“As soon as I came through the Reception and Diagnostic Center, I was transferred to the maximum security camp where I was assigned to a building controlled by gangs.  After a few months, I became a member of the “Batang City Jail” or BCJ.  I would serve time and spend the rest of my penalty, learning the norms, the conduct and even the principles of BCJ.  Gone were the Islamic ideology days for me.  What was important to me at that time was to be a part of the crowd, to survive along with my fellow inmates and behave as if I was born in the same area as theirs.”

Agusalim’s prison life was never boring at all for him.  He easily blended with the locals.  In two years’ time, he was already communicating with them fluently in their language.  His Malay racial complexion could easily pass on as Filipino already.  His height (5’3”) of smaller built is, not menacing enough in a community where bullies are instant leaders.  He never posed as a threat in any gathering, be it organizational or social.  He would proceed where most would go.   He can easily blended with his fellow prisoners.   He never even allowed his personal beliefs to intervene in any group work or undertaking.  He was a team player for all.

He never even joined a number of Muslim inmates especially those convicted for terrorism like the Abu Sayaf group.  And while he was given a cell assignment in the area, he would rather spend time in the prison hospital assisting patients and during off hours, maintaining a small kiosk adjacent to the sanatoriums.  A few months after, his business acumen would yield considerable results.  The small store grew into a grocery accredited by the institution commissary.  He would be a regular guy among Muslim inmates catering to their basic needs.

The boring prison condition however would be broken when visiting time comes.  Guests, scholars, volunteers, mostly women would converge to offer assistance to the prison community.  In one occasion, he would be introduced to a relative of a volunteer, lass from Ilo-ilo province.  Volunteer work became a conduit for  a steady concern and eventually some kind of a neighborly acquaintance. The regular visitation in time would blossom into a romance.  The Indonesian, like his Filipino counterpart, in the prison community would yearn to disturb the pain of homogenous interaction and opt for marital bliss.  In two years’ time, the Malay would propose and seek to contract marriage vow with his constant visitor.  Years later, the relationship would bear two kids, all girls.  To date, the kids are now in grade school.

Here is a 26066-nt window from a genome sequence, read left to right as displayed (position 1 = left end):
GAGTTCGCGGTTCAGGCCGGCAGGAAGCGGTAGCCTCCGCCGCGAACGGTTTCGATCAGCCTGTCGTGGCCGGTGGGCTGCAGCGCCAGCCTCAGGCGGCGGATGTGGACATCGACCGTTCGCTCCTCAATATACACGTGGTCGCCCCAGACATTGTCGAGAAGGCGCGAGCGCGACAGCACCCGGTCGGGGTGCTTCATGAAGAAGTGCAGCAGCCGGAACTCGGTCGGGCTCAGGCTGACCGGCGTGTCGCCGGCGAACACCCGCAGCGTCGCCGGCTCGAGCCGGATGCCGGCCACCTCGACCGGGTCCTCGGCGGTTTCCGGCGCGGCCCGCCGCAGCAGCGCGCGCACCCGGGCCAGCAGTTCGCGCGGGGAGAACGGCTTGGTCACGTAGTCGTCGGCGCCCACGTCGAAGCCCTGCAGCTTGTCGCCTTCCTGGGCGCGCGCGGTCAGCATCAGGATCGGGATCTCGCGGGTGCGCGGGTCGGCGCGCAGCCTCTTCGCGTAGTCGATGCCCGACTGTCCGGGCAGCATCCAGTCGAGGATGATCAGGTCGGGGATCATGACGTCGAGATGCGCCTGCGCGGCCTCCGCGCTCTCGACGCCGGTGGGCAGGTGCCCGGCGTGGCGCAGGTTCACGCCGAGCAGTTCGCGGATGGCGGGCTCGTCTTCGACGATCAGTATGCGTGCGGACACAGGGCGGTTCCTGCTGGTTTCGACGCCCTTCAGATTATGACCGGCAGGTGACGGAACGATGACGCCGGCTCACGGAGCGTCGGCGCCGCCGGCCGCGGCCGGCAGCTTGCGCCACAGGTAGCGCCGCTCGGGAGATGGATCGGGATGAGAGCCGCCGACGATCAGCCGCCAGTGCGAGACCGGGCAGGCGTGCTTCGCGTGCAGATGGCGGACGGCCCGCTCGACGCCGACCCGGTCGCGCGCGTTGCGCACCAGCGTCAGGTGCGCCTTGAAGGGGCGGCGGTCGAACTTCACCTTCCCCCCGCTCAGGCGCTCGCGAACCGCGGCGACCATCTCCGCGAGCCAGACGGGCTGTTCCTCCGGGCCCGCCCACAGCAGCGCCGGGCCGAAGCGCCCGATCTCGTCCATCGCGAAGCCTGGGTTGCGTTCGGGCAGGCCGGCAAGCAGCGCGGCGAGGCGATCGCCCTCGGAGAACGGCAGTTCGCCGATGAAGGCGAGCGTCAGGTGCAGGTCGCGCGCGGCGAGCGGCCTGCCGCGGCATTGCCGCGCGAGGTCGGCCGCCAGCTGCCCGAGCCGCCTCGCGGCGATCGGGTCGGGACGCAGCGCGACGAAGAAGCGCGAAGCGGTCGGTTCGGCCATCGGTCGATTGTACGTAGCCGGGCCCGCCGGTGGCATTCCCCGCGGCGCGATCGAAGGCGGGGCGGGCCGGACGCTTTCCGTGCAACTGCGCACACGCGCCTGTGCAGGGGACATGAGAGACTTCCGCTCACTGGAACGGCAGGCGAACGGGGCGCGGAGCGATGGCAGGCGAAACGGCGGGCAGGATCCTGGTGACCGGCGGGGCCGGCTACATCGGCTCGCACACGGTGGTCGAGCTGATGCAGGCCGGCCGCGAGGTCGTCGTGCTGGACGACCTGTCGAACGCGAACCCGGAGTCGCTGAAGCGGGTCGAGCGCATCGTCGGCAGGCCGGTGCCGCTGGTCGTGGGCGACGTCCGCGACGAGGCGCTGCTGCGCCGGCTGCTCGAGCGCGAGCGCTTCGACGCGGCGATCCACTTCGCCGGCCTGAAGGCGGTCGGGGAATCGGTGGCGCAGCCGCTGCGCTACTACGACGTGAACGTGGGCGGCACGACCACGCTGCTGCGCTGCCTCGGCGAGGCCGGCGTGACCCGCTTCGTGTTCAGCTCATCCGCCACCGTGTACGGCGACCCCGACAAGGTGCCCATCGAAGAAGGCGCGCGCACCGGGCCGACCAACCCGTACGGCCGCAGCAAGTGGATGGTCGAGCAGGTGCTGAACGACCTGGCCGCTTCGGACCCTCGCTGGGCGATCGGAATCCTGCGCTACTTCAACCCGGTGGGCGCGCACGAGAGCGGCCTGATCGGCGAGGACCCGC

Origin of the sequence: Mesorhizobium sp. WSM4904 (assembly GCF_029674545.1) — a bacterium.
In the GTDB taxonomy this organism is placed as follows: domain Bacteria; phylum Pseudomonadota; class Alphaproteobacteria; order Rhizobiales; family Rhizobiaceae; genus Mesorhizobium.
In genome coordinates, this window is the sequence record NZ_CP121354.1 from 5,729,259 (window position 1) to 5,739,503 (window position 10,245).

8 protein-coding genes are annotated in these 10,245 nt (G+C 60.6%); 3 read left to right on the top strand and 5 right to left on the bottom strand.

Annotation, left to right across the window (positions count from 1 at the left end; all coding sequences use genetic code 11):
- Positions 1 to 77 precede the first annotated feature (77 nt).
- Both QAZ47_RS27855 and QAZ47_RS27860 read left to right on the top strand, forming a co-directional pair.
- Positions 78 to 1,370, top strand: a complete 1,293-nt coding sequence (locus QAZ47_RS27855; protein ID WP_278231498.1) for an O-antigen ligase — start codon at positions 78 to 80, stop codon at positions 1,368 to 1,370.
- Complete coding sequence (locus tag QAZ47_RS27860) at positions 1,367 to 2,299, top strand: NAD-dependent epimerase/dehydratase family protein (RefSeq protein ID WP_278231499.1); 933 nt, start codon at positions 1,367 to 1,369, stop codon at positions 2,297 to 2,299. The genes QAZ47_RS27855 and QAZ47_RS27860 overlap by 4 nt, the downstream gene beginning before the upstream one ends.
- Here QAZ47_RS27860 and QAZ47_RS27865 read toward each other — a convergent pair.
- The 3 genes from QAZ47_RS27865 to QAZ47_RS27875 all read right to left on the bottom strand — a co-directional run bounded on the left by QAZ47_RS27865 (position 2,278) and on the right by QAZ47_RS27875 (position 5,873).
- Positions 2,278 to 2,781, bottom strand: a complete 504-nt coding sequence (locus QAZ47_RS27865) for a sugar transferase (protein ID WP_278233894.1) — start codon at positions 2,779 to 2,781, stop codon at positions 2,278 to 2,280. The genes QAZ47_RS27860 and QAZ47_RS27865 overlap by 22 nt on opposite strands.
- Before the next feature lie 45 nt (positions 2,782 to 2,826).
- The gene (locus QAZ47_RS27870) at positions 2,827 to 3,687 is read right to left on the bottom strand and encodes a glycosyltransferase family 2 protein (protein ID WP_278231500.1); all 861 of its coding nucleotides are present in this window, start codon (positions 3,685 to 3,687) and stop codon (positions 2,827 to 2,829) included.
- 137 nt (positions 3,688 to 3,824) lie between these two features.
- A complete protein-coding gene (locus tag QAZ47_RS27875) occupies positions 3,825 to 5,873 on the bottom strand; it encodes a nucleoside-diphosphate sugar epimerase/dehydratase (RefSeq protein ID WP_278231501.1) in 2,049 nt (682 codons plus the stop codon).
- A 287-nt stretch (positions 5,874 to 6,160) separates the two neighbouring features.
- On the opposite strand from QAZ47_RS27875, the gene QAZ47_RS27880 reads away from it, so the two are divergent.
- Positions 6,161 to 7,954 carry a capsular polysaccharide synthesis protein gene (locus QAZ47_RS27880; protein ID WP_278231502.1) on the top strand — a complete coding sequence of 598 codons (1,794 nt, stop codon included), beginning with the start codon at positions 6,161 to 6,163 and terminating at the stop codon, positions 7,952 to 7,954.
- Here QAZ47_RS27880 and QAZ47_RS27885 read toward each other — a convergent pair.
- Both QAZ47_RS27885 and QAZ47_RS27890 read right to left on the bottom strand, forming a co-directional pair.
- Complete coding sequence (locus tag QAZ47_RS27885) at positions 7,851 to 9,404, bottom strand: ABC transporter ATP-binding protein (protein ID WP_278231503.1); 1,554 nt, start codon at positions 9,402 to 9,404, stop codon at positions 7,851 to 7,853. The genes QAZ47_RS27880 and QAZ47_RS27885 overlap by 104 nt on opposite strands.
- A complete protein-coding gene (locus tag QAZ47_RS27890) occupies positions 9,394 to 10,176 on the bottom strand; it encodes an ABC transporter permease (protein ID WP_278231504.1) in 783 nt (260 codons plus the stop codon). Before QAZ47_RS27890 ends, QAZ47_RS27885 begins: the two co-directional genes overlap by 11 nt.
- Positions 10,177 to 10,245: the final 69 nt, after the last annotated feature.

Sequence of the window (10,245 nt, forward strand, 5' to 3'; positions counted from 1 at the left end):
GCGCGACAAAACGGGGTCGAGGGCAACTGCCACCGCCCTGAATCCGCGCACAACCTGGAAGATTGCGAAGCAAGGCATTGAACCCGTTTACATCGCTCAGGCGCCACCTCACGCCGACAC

Agusalim’s domestic sojourn is completed.  He would rather stay in the country and ignore his past as mere youthful adventure.  His politics has been replaced with domestic responsibilities.  His ideology has been buried and in turn overtaken by a skill he learned in prison on reflexology.

Yet his friends in the activist row back in Indonesia has gained power and wanted Agusalim’s presence.  They sought through diplomatic channel his release and it was granted.  But his appetite for politics has been erased by domestic consideration.  He boarded the plane back to Indonesia but there were reports that later, he came back to the Philippines and rejoined his family.

A decade of prison life has indeed deradicalized his mind if not his emotions.